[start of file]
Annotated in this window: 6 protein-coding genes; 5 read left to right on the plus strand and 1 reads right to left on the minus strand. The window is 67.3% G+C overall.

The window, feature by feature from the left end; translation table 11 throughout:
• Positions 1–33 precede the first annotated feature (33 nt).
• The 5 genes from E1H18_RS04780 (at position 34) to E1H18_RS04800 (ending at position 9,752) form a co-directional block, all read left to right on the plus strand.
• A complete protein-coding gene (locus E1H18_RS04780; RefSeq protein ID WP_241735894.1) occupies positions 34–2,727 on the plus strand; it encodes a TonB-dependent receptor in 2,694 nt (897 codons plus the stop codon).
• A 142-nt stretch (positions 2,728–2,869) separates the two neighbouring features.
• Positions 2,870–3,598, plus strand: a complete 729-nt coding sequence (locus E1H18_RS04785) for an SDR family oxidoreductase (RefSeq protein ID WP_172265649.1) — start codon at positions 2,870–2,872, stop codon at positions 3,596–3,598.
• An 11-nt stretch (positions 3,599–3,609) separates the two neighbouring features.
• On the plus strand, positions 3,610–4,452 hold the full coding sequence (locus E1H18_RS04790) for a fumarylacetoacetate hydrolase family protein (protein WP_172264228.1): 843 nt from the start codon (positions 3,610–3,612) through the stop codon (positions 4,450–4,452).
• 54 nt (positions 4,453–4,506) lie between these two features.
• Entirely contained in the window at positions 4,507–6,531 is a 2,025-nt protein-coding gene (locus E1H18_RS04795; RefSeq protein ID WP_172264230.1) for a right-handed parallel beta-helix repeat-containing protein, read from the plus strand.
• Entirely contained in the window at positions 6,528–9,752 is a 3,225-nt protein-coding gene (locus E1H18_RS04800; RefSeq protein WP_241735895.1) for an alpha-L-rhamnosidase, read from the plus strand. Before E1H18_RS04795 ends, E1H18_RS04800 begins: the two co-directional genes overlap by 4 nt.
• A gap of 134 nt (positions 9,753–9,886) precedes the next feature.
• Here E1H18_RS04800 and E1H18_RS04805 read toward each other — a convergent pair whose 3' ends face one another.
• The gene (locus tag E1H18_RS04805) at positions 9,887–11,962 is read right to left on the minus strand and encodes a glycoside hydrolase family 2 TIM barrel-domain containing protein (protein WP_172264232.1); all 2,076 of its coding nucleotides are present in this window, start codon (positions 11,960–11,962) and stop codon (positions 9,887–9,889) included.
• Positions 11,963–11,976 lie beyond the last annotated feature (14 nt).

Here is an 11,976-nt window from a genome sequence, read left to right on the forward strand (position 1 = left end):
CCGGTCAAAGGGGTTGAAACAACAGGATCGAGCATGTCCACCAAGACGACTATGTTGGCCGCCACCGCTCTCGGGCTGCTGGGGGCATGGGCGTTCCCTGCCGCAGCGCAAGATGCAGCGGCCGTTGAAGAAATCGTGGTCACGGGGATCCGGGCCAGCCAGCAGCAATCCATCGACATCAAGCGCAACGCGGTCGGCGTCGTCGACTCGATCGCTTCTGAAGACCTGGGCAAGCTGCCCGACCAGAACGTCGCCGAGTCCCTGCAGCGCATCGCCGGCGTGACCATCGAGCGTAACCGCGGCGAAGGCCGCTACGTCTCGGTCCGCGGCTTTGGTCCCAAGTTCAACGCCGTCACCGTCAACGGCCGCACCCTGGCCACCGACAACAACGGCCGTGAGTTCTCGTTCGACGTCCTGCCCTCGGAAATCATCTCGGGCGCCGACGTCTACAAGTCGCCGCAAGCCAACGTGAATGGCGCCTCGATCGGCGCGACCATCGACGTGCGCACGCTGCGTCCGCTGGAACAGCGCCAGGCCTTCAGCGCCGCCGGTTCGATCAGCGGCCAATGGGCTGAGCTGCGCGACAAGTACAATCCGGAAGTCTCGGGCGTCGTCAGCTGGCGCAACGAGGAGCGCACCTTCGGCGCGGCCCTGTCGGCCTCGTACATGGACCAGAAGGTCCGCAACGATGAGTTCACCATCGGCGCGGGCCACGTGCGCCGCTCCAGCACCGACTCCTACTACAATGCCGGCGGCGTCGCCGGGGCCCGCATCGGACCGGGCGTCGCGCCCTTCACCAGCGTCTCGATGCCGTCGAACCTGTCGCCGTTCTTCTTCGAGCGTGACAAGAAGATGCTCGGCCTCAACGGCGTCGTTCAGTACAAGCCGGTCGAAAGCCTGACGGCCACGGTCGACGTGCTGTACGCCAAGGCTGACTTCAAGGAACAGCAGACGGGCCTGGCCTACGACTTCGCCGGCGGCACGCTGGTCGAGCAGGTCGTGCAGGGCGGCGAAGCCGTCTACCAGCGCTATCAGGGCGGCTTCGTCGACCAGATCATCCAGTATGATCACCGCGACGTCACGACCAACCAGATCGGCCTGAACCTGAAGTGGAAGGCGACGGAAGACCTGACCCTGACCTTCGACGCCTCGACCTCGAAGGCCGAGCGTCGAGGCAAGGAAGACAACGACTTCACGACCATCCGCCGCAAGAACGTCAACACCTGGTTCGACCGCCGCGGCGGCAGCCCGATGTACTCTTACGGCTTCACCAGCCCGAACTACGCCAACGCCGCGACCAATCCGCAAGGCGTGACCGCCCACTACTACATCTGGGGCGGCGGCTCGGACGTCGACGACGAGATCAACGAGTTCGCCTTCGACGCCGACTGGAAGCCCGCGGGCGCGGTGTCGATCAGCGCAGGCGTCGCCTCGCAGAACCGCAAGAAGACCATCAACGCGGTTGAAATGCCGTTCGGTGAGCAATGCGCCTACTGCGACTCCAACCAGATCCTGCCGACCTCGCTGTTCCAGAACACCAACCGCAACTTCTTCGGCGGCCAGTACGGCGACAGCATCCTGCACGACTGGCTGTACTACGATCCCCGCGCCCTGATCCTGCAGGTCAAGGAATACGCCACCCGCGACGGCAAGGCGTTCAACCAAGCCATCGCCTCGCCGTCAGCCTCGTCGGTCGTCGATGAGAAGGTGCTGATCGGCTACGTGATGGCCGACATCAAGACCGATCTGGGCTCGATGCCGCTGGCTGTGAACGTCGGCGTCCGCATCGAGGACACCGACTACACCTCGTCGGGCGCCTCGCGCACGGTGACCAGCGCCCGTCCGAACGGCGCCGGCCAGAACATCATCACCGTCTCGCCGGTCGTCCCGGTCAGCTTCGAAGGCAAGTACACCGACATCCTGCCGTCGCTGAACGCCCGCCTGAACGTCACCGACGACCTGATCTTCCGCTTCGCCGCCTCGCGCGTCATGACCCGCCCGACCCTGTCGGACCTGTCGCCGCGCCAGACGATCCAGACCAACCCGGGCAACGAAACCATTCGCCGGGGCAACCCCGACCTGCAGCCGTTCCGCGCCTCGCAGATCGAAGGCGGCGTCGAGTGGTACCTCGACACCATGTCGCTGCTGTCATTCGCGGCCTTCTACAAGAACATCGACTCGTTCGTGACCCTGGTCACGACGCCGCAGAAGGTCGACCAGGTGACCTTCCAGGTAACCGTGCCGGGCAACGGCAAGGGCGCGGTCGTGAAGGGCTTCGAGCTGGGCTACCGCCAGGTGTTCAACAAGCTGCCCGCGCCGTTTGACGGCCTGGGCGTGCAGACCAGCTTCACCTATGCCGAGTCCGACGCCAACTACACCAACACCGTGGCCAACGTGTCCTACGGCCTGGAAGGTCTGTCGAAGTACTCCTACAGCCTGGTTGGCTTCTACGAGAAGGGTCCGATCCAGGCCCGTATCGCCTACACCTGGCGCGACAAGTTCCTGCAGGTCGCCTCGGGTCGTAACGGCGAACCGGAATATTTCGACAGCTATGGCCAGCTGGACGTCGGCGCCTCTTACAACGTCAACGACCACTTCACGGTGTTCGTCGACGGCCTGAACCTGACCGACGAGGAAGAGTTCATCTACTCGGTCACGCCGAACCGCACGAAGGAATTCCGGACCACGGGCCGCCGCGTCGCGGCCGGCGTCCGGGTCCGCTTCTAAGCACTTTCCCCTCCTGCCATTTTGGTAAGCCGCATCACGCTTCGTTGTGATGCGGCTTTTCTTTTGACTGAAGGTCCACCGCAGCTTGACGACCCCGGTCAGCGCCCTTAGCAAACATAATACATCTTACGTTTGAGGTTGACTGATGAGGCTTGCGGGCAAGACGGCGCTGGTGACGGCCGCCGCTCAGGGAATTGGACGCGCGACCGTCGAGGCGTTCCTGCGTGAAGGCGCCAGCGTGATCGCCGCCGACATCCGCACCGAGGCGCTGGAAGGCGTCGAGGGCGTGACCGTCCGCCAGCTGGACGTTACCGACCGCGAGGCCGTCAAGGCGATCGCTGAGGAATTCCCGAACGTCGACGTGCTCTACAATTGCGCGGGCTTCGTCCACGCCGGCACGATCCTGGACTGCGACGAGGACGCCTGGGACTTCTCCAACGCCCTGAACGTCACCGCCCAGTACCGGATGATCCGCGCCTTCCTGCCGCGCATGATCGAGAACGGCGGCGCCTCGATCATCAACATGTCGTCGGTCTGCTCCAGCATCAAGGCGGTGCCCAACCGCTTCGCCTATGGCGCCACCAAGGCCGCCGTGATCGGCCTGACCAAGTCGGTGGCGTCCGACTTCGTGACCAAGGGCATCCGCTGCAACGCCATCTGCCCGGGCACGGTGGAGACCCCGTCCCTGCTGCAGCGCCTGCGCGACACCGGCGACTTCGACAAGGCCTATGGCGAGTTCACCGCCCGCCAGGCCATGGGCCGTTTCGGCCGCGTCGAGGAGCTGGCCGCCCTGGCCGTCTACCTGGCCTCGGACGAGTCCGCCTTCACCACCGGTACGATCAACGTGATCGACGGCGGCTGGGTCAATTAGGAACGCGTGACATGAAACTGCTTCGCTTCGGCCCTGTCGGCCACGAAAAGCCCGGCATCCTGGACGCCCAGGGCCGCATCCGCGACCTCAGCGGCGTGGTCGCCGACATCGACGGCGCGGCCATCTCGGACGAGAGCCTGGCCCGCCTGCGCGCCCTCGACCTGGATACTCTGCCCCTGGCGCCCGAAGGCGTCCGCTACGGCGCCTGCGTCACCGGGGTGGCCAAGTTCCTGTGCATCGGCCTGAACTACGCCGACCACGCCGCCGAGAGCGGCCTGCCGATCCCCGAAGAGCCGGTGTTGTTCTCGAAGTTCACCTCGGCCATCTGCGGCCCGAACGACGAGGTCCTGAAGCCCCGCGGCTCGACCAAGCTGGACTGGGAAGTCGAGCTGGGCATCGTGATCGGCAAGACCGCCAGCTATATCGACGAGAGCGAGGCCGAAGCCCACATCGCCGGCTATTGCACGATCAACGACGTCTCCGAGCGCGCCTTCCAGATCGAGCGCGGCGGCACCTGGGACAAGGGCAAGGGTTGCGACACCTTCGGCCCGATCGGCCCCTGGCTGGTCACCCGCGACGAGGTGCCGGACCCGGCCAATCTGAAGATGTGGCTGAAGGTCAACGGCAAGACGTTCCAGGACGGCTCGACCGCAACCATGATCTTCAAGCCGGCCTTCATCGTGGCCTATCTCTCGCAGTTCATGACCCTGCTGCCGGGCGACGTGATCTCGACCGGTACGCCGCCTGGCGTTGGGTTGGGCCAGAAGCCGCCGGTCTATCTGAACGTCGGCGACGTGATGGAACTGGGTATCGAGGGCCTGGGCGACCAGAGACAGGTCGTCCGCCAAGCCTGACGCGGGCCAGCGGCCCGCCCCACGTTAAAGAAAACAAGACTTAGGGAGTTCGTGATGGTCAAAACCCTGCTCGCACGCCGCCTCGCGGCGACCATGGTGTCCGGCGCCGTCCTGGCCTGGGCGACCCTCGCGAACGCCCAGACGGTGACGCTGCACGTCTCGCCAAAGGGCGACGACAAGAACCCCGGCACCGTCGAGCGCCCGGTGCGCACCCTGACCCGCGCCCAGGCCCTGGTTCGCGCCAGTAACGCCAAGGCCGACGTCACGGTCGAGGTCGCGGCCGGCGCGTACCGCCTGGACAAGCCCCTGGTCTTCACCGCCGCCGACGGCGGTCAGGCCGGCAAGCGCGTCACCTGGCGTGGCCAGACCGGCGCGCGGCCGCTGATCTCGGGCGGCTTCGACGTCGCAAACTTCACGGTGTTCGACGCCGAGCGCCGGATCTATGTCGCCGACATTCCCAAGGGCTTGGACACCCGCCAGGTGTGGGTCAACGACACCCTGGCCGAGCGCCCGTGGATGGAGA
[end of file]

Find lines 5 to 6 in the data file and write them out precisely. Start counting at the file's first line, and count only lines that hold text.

• A complete protein-coding gene (locus E1H18_RS04780; RefSeq protein ID WP_241735894.1) occupies positions 34–2,727 on the plus strand; it encodes a TonB-dependent receptor in 2,694 nt (897 codons plus the stop codon).
• A 142-nt stretch (positions 2,728–2,869) separates the two neighbouring features.